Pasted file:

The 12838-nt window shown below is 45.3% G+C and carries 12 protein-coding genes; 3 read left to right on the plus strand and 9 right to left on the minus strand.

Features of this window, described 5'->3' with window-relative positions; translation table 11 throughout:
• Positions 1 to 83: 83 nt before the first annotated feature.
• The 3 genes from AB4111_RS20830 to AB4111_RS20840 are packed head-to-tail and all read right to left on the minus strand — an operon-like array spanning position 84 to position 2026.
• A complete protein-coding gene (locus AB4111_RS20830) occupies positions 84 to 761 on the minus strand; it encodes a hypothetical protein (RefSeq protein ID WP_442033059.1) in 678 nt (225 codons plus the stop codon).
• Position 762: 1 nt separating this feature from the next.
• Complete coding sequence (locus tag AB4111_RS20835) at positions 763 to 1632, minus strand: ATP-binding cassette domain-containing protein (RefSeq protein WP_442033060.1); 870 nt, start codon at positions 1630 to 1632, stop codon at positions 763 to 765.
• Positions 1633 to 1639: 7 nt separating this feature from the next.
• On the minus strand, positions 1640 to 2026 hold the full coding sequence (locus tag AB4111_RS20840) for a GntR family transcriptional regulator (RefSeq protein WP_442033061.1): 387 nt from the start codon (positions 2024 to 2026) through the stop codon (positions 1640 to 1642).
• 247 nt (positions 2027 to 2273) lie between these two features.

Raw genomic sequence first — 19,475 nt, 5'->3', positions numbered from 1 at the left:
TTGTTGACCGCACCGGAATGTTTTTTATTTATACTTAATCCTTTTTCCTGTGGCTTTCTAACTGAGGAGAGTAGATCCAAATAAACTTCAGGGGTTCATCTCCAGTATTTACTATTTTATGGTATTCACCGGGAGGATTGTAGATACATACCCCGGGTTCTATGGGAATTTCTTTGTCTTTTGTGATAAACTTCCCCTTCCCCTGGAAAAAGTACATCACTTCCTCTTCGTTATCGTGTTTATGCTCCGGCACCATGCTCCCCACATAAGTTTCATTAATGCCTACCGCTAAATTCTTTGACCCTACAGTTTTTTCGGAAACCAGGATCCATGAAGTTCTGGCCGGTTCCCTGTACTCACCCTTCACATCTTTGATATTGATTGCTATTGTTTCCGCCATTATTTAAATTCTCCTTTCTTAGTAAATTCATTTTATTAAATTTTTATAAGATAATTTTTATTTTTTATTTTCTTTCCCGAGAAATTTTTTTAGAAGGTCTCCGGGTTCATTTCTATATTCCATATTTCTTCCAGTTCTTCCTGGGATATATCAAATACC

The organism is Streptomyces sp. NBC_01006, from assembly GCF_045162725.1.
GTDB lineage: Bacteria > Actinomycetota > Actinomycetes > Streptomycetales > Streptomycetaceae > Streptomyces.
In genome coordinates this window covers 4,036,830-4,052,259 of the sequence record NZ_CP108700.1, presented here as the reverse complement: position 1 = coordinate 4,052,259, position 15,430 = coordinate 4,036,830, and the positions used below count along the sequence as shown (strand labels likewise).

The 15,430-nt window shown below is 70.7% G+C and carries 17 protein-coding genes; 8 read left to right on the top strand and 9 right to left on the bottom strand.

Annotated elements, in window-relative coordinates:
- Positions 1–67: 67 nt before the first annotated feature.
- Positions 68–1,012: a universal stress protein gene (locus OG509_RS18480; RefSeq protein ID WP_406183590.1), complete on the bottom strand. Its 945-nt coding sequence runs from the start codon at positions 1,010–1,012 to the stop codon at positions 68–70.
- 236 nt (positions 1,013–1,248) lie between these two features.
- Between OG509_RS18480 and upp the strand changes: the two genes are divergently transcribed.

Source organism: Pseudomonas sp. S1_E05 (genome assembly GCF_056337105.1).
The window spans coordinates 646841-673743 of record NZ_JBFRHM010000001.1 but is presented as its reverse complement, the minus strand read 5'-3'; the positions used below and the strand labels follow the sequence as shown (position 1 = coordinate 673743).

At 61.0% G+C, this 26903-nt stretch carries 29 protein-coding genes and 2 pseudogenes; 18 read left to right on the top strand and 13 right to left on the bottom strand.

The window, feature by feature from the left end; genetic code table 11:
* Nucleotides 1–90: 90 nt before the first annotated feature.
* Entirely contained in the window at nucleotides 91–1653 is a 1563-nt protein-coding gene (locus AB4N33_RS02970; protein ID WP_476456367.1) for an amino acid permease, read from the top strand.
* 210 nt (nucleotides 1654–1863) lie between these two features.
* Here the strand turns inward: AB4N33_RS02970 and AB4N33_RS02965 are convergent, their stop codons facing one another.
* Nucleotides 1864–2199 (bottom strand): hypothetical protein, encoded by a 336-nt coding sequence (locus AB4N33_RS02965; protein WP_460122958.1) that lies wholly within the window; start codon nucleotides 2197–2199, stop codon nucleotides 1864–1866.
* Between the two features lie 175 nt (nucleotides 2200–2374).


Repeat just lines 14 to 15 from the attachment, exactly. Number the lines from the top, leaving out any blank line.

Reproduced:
GTDB lineage: Bacteria > Actinomycetota > Actinomycetes > Streptomycetales > Streptomycetaceae > Streptomyces.
In genome coordinates this window covers 4,036,830-4,052,259 of the sequence record NZ_CP108700.1, presented here as the reverse complement: position 1 = coordinate 4,052,259, position 15,430 = coordinate 4,036,830, and the positions used below count along the sequence as shown (strand labels likewise).